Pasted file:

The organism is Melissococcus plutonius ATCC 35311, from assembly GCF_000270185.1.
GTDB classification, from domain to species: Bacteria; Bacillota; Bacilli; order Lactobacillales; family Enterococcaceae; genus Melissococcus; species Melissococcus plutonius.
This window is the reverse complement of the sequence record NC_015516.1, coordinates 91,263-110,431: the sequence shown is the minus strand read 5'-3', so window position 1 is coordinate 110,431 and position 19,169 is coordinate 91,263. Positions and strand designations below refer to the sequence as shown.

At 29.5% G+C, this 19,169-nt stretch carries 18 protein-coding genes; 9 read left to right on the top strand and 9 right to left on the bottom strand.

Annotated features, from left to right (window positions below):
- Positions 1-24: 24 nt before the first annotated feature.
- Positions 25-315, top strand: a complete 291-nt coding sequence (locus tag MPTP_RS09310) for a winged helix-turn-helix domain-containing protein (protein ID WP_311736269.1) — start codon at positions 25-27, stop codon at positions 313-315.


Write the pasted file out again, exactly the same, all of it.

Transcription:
The organism is Melissococcus plutonius ATCC 35311, from assembly GCF_000270185.1.
GTDB classification, from domain to species: Bacteria; Bacillota; Bacilli; order Lactobacillales; family Enterococcaceae; genus Melissococcus; species Melissococcus plutonius.
This window is the reverse complement of the sequence record NC_015516.1, coordinates 91,263-110,431: the sequence shown is the minus strand read 5'-3', so window position 1 is coordinate 110,431 and position 19,169 is coordinate 91,263. Positions and strand designations below refer to the sequence as shown.

At 29.5% G+C, this 19,169-nt stretch carries 18 protein-coding genes; 9 read left to right on the top strand and 9 right to left on the bottom strand.

Annotated features, from left to right (window positions below):
- Positions 1-24: 24 nt before the first annotated feature.
- Positions 25-315, top strand: a complete 291-nt coding sequence (locus tag MPTP_RS09310) for a winged helix-turn-helix domain-containing protein (protein ID WP_311736269.1) — start codon at positions 25-27, stop codon at positions 313-315.